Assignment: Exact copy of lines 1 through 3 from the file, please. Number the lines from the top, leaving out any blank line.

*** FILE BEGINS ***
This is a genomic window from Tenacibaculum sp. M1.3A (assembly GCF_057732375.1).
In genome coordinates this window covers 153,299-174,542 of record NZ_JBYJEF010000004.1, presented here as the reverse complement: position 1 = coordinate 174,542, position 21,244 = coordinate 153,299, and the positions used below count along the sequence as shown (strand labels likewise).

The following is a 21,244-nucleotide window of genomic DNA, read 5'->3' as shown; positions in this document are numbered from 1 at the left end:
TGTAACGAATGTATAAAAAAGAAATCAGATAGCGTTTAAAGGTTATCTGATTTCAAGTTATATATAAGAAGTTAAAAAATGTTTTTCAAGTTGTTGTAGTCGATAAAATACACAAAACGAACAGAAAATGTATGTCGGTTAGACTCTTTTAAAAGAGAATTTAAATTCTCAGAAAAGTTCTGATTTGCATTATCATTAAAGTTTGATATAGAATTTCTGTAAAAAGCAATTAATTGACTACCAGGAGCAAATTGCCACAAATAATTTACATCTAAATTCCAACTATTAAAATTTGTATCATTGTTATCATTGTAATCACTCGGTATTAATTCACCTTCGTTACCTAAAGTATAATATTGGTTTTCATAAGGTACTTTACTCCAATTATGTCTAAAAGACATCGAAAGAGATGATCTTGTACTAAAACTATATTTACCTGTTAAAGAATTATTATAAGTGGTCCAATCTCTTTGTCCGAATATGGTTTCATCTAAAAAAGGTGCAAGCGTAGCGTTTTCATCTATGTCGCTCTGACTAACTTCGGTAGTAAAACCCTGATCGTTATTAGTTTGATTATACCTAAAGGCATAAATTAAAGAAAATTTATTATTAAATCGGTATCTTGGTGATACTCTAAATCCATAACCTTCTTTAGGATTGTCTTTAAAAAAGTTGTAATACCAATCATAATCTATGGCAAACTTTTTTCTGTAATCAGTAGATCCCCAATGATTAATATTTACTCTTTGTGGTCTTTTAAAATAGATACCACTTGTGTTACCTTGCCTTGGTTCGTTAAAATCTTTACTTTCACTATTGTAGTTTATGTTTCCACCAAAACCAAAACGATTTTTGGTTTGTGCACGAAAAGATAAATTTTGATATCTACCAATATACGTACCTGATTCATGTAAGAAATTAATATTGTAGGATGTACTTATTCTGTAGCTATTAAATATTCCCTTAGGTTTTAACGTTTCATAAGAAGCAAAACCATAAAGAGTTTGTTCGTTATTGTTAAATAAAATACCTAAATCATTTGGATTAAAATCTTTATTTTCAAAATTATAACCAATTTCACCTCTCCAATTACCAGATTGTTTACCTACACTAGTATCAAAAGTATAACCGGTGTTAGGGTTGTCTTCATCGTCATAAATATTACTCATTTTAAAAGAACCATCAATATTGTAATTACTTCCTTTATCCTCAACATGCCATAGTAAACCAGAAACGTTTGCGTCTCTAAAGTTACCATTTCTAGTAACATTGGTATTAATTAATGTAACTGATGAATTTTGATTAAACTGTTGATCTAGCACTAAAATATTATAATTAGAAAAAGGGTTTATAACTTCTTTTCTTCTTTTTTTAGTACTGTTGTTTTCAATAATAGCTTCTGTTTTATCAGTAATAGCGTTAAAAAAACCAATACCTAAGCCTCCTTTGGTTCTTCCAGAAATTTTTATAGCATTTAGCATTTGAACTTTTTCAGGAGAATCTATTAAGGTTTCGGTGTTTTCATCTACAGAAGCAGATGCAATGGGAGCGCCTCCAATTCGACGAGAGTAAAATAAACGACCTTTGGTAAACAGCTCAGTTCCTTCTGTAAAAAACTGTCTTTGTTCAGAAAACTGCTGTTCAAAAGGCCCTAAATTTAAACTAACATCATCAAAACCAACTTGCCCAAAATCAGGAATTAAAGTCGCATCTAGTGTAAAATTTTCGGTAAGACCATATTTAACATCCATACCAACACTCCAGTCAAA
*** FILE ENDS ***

This is a genomic window from Tenacibaculum sp. M1.3A (assembly GCF_057732375.1).
In genome coordinates this window covers 153,299-174,542 of record NZ_JBYJEF010000004.1, presented here as the reverse complement: position 1 = coordinate 174,542, position 21,244 = coordinate 153,299, and the positions used below count along the sequence as shown (strand labels likewise).

The following is a 21,244-nucleotide window of genomic DNA, read 5'->3' as shown; positions in this document are numbered from 1 at the left end: